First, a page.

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Climbing Mount Everest: My Search for Dirty Snow

Editor's note: This April, geologist and Ph.D. candidate Ulyana Horodyskyj will be climbing Mount Everest to determine how much soot is settling on snow at the top of mammoth glaciers, which could slow their growth at the top, even as they melt at much lower elevations.

April 7, 2014 — Ulyana Horodyskyj
Climbing Mount Everest: Black Soot on White Snow

Climbing Mount Everest: Black Soot on White Snow

Editor's Note: This is the fifth and final post in a series by geologist Ulyana Horodyskyj. She climbed several peaks in the Himalaya Mountains to try to determine how airborne particles such as dust and soot that settle on massive glaciers alter how snow and ice melt, which could affect climate change as well as [...]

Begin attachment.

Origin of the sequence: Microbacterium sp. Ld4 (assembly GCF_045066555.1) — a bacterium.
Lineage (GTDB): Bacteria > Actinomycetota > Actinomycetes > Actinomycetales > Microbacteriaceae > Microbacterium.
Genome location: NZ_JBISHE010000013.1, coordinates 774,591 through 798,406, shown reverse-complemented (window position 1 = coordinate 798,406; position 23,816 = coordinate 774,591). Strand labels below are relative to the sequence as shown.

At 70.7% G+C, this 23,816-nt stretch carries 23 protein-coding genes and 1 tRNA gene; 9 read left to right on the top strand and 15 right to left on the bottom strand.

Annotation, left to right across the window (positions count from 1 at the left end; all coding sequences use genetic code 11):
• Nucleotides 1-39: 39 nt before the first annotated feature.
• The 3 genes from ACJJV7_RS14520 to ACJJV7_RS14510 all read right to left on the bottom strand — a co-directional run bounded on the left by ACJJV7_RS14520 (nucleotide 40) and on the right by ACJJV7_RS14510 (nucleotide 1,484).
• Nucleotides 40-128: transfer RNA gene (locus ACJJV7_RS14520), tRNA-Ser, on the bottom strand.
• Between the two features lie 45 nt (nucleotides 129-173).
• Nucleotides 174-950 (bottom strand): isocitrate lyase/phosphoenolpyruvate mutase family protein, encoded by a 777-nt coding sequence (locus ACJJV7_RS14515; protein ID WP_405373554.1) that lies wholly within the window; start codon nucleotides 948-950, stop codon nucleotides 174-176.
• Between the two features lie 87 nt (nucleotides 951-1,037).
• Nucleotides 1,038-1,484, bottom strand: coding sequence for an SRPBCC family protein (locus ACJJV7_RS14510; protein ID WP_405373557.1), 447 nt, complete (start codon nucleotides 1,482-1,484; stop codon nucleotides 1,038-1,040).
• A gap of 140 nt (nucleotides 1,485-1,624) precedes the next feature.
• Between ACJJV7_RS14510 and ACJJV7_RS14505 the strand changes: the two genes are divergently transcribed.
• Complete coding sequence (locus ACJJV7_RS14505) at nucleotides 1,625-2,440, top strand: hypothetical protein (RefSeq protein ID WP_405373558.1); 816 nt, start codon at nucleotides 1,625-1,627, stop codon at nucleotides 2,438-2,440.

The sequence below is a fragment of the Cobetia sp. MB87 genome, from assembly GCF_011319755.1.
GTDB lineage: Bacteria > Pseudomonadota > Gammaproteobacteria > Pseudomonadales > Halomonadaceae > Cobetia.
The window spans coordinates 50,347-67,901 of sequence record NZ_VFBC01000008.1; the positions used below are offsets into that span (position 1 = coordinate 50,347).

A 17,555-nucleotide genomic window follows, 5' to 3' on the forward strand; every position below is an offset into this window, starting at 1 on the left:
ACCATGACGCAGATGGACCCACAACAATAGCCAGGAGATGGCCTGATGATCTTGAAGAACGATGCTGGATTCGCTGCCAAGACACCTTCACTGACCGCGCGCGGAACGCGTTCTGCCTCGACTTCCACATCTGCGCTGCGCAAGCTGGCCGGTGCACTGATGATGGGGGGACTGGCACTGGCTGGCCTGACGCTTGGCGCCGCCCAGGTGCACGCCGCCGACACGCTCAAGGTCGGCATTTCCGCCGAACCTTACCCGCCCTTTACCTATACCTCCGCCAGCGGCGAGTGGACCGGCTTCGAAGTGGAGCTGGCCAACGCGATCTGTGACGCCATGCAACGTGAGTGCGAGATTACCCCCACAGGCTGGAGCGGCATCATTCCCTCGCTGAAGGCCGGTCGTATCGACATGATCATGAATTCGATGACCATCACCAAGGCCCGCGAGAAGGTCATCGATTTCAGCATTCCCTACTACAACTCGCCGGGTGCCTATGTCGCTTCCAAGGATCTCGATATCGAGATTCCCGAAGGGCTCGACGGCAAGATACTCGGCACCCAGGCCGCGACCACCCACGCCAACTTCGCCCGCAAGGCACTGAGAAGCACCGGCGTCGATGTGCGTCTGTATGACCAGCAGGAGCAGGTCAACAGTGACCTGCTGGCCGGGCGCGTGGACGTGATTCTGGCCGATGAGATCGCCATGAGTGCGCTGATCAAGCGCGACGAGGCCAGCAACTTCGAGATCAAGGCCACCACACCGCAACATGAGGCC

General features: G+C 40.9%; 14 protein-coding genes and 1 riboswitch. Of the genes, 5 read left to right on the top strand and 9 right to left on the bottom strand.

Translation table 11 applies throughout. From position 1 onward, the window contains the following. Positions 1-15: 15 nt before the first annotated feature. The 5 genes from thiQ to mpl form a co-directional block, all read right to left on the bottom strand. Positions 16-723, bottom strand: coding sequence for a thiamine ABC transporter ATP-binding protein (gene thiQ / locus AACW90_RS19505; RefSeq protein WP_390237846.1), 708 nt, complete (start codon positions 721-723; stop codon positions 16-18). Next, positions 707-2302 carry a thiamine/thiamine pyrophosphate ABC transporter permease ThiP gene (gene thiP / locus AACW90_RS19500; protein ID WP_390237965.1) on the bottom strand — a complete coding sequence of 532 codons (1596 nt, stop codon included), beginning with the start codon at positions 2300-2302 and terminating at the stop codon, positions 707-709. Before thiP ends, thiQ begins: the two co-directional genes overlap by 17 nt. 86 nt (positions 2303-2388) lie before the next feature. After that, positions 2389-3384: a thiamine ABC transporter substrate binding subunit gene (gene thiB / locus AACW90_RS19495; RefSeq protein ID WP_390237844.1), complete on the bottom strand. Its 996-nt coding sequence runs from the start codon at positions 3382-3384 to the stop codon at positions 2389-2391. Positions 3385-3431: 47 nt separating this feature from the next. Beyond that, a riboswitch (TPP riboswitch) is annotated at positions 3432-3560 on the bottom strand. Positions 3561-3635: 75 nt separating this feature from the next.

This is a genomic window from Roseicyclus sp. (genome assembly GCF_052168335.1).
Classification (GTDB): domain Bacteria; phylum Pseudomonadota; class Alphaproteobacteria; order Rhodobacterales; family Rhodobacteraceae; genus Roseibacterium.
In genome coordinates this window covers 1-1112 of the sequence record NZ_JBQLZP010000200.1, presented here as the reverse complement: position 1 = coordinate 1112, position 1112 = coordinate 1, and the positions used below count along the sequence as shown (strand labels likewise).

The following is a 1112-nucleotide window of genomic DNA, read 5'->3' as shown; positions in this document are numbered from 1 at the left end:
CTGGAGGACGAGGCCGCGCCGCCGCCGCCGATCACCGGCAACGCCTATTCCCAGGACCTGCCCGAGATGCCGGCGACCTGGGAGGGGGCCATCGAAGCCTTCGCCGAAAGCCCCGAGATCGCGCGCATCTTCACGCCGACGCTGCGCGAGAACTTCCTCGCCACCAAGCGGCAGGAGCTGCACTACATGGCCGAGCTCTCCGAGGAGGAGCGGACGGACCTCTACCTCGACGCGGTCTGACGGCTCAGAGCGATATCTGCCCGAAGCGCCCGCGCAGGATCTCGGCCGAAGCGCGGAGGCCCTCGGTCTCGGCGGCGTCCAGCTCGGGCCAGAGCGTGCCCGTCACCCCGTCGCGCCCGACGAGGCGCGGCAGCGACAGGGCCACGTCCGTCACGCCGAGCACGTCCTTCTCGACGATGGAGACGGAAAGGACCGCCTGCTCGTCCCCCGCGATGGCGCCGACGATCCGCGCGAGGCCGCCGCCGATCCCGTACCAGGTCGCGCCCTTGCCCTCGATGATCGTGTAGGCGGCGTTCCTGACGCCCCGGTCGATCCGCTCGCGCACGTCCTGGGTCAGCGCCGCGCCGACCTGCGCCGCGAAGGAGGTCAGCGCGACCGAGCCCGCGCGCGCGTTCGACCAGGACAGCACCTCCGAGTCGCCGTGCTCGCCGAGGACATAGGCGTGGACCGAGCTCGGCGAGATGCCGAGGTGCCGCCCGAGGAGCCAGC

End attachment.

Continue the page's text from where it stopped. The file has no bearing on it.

June 23, 2014 — Ulyana Horodyskyj

Glacial Poetry: Photos Don’t Do Them Justice

I have never seen a glacier (or any sea ice for that matter) in real life, though I’ve seen them in countless photos. I’m spellbound by James Balog’s Extreme Ice Survey, at the shapes and scale of ice in the Arctic.

April 10, 2014 — Hannah Waters

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